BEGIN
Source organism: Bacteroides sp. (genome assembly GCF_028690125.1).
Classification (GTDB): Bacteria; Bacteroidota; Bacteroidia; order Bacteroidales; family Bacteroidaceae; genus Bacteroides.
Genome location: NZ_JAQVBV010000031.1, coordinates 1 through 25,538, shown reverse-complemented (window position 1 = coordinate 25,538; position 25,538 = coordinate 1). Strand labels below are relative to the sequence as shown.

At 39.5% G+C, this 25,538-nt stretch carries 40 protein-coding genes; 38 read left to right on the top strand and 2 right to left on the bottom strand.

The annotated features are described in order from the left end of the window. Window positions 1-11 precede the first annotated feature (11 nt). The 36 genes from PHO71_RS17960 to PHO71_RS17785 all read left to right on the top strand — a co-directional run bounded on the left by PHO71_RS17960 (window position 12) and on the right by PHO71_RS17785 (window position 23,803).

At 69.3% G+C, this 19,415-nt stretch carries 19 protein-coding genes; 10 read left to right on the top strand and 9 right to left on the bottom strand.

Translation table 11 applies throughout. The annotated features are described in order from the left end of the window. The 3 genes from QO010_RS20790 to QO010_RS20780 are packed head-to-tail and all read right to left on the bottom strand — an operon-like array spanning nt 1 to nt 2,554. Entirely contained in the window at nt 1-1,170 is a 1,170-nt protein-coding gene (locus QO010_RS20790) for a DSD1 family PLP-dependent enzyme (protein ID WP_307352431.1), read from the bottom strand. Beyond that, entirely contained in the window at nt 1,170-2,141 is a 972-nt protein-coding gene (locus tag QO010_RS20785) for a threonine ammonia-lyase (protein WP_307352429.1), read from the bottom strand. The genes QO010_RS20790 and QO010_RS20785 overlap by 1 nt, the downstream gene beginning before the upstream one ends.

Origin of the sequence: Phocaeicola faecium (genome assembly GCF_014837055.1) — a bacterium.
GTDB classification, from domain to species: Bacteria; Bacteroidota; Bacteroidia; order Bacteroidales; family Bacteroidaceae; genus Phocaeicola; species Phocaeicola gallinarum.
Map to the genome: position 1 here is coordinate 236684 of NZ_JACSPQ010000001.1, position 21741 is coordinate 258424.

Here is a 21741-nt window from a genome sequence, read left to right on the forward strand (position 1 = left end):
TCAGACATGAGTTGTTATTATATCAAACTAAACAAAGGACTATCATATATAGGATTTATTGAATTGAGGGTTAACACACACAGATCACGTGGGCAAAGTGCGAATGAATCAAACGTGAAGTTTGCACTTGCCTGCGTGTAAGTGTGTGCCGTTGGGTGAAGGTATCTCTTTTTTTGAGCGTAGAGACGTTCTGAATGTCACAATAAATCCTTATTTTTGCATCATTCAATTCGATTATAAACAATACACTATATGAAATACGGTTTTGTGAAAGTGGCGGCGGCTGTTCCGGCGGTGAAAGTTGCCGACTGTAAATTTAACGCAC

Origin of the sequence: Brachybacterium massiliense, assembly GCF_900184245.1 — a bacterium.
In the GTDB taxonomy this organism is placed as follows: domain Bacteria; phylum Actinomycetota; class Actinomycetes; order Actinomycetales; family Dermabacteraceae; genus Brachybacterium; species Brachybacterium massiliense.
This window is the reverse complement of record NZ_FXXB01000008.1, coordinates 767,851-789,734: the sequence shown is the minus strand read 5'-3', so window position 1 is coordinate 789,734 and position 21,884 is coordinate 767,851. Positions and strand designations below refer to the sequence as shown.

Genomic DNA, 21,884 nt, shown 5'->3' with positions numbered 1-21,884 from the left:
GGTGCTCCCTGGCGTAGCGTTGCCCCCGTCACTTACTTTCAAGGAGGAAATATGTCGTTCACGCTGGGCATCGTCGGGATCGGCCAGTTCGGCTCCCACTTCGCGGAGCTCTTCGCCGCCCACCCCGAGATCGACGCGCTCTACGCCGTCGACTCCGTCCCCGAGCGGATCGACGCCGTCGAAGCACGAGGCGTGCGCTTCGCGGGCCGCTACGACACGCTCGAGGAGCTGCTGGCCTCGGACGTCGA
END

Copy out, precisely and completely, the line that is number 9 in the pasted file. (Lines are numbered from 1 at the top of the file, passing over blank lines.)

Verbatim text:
GTDB classification, from domain to species: Bacteria; Bacteroidota; Bacteroidia; order Bacteroidales; family Bacteroidaceae; genus Phocaeicola; species Phocaeicola gallinarum.